Letters

Letters 08-31-2015

Inalienable Rights This is a response to the “No More State Theatre” in your August 24th edition. I think I will not be the only response to this pathetic and narrow-minded letter that seems rather out of place in the northern Michigan that I know. To think we will not be getting your 25 cents for the movie you refused to see, but more importantly we will be without your “two cents” on your thoughts of a marriage at the State Theatre...

Enthusiastically Democratic Since I was one of the approximately 160 people present at when Senator Debbie Stabenow spoke on August 14 in Charlevoix, I was surprised to read in a letter to Northern Express that there was a “rather muted” response to Debbie’s announcement that she has endorsed Hillary Clinton for president...

Not Hurting I surely think the State Theatre will survive not having the homophobic presence of Colleen Smith and her family attend any matinees. I think “Ms.” Smith might also want to make sure that any medical personnel, bank staff, grocery store staff, waiters and/or waitress, etc. are not homosexual before accepting any service or product from them...

Stay Home I did not know whether to laugh or cry when I read the letter of the extremely homophobic, “disgusted” writer. She now refuses to patronize the State Theatre because she evidently feels that its confines have been poisoned by the gay wedding ceremony held there...

Keep Away In response to Colleen Smith of Cadillac who refused to bring her family to the State Theatre because there was a gay wedding there: Keep your 25 cents and your family out of Traverse City...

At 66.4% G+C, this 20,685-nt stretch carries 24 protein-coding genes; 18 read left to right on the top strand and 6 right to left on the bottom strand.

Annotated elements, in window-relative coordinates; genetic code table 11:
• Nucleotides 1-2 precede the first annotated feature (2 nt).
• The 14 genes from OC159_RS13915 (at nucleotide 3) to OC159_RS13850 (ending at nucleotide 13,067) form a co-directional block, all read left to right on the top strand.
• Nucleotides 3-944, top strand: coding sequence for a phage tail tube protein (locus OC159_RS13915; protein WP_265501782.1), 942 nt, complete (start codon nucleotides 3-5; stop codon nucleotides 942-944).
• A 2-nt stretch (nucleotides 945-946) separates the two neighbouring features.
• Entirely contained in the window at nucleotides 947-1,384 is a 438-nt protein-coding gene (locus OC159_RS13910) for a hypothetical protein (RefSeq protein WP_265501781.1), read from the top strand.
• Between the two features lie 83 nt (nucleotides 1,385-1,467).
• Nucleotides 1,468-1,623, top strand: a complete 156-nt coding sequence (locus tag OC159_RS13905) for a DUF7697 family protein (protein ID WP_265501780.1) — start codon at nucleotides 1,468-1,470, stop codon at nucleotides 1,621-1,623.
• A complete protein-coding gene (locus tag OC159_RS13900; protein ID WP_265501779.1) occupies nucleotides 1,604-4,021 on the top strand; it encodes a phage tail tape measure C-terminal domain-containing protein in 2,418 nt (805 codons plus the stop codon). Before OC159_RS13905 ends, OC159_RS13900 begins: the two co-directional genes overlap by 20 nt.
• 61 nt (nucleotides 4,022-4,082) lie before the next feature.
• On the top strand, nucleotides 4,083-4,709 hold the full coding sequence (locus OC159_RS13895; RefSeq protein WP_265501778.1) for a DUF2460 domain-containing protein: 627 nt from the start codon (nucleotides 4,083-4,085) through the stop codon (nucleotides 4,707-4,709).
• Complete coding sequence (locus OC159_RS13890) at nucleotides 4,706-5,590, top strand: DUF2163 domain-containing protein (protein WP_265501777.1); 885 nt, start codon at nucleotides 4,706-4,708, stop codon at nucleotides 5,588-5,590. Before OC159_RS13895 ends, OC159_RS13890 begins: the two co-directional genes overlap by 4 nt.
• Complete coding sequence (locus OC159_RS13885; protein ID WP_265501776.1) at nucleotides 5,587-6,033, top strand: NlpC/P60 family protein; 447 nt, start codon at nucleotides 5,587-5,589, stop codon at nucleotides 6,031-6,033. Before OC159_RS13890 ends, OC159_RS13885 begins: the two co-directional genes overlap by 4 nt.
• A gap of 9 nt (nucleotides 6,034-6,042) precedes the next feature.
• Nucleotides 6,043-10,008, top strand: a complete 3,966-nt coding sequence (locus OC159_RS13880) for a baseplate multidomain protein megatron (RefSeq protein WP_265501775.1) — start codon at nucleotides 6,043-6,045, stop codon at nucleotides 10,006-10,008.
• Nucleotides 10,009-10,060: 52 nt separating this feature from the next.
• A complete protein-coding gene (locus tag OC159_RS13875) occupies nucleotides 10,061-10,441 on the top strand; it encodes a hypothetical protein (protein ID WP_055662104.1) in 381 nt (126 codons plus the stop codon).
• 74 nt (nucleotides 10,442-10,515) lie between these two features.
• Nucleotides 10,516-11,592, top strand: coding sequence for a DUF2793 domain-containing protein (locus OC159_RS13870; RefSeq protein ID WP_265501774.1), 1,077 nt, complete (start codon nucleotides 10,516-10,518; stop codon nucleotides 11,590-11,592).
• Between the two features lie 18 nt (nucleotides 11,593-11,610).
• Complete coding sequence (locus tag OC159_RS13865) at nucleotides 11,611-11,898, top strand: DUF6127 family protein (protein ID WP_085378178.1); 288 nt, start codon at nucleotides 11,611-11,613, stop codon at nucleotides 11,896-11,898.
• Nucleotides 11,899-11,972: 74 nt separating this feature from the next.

Celebrating Moore And A Theatre I was 10 years old when I had the privilege to see my first film at the State Theatre. I will never forget that experience. The screen was almost the size of my bedroom I shared with my older sister. The bursting sounds made me believe I was part of the film...

Outdated Thinking This letter is in response to Colleen Smith. She made public her choice to no longer go to the State Theater due to the fact that “some homosexuals” got married there. I’m not outraged by her choice; we don’t need any more hateful, self-righteous bigots in our town. She can keep her 25 cents...

Mackinac Pipeline Must Be Shut Down Crude oil flowing through Enbridge’s 60-yearold pipeline beneath the Mackinac Straits and the largest collection of fresh water on the planet should be a serious concern for every resident of the USA and Canada. Enbridge has a very “accident” prone track record...

Your Rights To Colleen, who wrote about the State Theatre: Let me thank you for sharing your views; I think most of us are well in support of the first amendment, because as you know- it gives everyone the opportunity to express their opinions. I also wanted to thank Northern Express for not shutting down these types of letters right at the source but rather giving the community a platform for education...

No Role Model [Fascinating Person from last week’s issue] Jada quoted: “I want to be a role model for girls who are interested in being in the outdoors.” I enjoy being in the outdoors, but I don’t want to kill animals for trophy...

Home · Articles · News · Art · Cold Nose Warm Art in Petoskey
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Cold Nose Warm Art in Petoskey

Kristi Kates - July 21st, 2005